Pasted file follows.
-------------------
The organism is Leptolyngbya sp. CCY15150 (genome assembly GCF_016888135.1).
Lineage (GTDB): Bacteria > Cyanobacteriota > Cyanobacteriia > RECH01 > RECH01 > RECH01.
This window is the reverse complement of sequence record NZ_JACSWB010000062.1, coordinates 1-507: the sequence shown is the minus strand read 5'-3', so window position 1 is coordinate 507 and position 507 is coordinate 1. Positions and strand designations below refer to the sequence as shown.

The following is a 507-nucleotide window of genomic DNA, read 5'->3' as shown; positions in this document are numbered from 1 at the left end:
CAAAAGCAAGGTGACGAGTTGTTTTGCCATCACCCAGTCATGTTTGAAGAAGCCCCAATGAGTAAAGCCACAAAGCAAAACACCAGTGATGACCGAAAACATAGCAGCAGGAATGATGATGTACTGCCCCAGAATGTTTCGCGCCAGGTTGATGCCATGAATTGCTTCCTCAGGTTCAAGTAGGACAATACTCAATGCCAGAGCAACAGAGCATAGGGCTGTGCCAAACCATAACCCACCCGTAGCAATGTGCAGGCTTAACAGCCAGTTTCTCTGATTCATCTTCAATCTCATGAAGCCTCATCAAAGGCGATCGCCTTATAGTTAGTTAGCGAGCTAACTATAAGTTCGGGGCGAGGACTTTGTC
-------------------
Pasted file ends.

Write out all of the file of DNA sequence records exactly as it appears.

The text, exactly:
The organism is Leptolyngbya sp. CCY15150 (genome assembly GCF_016888135.1).
Lineage (GTDB): Bacteria > Cyanobacteriota > Cyanobacteriia > RECH01 > RECH01 > RECH01.
This window is the reverse complement of sequence record NZ_JACSWB010000062.1, coordinates 1-507: the sequence shown is the minus strand read 5'-3', so window position 1 is coordinate 507 and position 507 is coordinate 1. Positions and strand designations below refer to the sequence as shown.

The following is a 507-nucleotide window of genomic DNA, read 5'->3' as shown; positions in this document are numbered from 1 at the left end:
CAAAAGCAAGGTGACGAGTTGTTTTGCCATCACCCAGTCATGTTTGAAGAAGCCCCAATGAGTAAAGCCACAAAGCAAAACACCAGTGATGACCGAAAACATAGCAGCAGGAATGATGATGTACTGCCCCAGAATGTTTCGCGCCAGGTTGATGCCATGAATTGCTTCCTCAGGTTCAAGTAGGACAATACTCAATGCCAGAGCAACAGAGCATAGGGCTGTGCCAAACCATAACCCACCCGTAGCAATGTGCAGGCTTAACAGCCAGTTTCTCTGATTCATCTTCAATCTCATGAAGCCTCATCAAAGGCGATCGCCTTATAGTTAGTTAGCGAGCTAACTATAAGTTCGGGGCGAGGACTTTGTC